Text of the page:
Lectionary Passages for Sept.28: Ezekiel 18:1-4, 25-32, Psalm 25:1-9, Phil. 2:1-13, Matt 21:23-32
Sour grapes. Here's where the phrase comes from! When the parents eat sour grapes-the children's teeth are set on edge. That's not right, why would the children have to suffer because of the parent's poor choice of fruit? It is obvious that the actions of parents affect children-the parents provides the atmosphere the children grow up in and learn from-but that's missing the point a bit here.
Ezekiel is telling the people that individuals have to be responsible for their own actions, that they cannot continue to blame subsequent generations for historic sins. They can't hold the child to the debt the parent incurred. (this is fair, but certainly irritating for those trying to collect!) Like any normal human being, these people would rather spread the blame around to take the focus off of themselves. It makes me think of times when I've confronted my children with some transgression. Instead of focusing on what they did, the first impulse is often to blame the sibling. "Yes, but he told me to do it!" or "yes, but he did it too!" I've tried to respond well by saying something like; "Right now I don't care what your brother did, I want you to think about what you did."
We can only control our own actions, and ultimately, we are responsible for the bad and the good that come out of them. We have to resist crying out the "unfair" buzzword (see verse 25) and take responsibility for ourselves. We also are encouraged to allow others to change. We can't keep remembering the transgressions of the past and not allowing people to grow. God is the ultimate judge who wants all people to "turn and live."
Psalm 25 encourages an amazing and humble attitude for change. The psalmist petitions God to save him from shame, leaves any retribution to God (v 3), and then humbly focuses on an attitude of learning that occupies the rest of the Psalm. It's amazing. I wonder what could happen for groups of people if we took responsibility for our own actions with an attitude like this. It perhaps doesn't address big problems, but it does give each individual a place to start in any situation.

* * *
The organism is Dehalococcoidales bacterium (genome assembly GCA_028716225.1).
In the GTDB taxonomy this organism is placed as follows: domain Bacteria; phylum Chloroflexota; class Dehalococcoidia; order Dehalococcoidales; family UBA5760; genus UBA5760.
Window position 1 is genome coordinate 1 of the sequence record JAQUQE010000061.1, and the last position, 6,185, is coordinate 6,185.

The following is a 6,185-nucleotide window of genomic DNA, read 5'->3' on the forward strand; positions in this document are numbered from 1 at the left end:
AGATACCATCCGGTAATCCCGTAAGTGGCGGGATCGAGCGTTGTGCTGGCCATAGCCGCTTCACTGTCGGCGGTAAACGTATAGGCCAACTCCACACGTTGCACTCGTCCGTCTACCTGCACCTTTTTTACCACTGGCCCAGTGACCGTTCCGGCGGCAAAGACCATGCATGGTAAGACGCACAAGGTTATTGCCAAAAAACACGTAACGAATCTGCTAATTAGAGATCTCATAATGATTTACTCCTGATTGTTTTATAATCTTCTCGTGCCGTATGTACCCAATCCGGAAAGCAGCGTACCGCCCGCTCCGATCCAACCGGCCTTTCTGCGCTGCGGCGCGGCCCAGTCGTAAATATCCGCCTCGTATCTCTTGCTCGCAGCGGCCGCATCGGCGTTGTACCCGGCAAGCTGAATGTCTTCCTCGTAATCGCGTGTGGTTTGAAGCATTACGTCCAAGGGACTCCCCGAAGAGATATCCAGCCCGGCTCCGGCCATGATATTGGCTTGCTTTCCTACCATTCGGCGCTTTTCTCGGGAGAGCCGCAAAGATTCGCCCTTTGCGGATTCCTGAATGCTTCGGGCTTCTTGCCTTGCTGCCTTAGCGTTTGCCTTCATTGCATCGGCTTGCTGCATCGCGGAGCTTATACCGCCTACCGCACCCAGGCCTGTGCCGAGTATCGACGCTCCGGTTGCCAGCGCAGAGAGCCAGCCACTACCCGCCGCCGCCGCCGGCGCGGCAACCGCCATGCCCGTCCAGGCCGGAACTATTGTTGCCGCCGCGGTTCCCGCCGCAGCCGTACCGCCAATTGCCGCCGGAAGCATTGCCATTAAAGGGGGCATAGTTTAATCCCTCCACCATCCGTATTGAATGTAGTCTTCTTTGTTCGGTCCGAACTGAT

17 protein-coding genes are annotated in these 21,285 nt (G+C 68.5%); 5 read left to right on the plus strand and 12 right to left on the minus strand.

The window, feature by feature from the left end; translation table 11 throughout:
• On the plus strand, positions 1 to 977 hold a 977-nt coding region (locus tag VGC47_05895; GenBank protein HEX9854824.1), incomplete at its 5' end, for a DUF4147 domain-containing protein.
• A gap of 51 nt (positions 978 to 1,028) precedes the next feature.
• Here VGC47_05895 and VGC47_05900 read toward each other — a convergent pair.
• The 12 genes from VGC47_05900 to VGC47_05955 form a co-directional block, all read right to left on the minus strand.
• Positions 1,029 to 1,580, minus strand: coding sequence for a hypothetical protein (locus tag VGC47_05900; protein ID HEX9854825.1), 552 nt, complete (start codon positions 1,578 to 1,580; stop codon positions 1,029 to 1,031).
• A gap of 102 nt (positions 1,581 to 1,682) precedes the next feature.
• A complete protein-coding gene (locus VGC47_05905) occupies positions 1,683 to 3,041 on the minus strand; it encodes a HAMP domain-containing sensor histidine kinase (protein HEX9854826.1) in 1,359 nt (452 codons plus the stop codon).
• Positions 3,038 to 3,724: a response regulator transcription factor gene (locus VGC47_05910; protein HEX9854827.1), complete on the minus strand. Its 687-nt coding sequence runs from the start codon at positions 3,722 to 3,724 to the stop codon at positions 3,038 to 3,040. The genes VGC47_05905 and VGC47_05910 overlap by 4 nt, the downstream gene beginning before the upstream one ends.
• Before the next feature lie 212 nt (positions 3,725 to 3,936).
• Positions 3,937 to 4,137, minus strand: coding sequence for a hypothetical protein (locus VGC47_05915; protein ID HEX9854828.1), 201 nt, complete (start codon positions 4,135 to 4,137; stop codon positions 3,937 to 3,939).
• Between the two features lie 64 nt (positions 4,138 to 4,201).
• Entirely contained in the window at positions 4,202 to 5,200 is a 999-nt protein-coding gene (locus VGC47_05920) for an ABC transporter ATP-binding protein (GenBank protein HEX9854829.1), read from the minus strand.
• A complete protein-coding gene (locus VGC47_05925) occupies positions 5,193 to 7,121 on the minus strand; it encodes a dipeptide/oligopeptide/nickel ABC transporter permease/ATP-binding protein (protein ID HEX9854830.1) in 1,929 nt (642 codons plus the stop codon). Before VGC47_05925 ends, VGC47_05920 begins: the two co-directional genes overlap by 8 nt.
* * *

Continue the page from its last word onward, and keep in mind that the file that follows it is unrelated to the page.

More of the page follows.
Phillipians also pushes this humble attitude, encouraging us to imitate Christ who "emptied himself, taking the form of a slave...) This is amazing, a mandate to put aside selfish interest to serve others. This, however, can easily be misinterpreted and turn Christians into doormats, people so humble and self-effacing that they get walked on. That's not what is offered here. Jesus was no doormat. In fact, he could be downright blunt in addressing injustice where he saw it. He often spoke out publicly against the powerful leaders who thought too much of themselves. Those who could change their ways were included even among his disciples! (Think of Matthew-who traditionally is thought to have been a tax collector, yet he is also traditionally thought of as the author of the gospel that emphasizes the gospel and ethics, faith and morality.)
In the Matthew story, Jesus certainly doesn't lay down for others to wipe their feet on him. He challenges the scribes and pharisees to treat him with the same respect he would show them. When they do not, he refuses to answer their question. Definitely not a doormat, and yet definitely open to change. The next parable has the story of the son who at first refused to work for his father, then later changed his mind and did what was asked. This son is proclaimed as faithful! Change, although it does not always happen, is possible!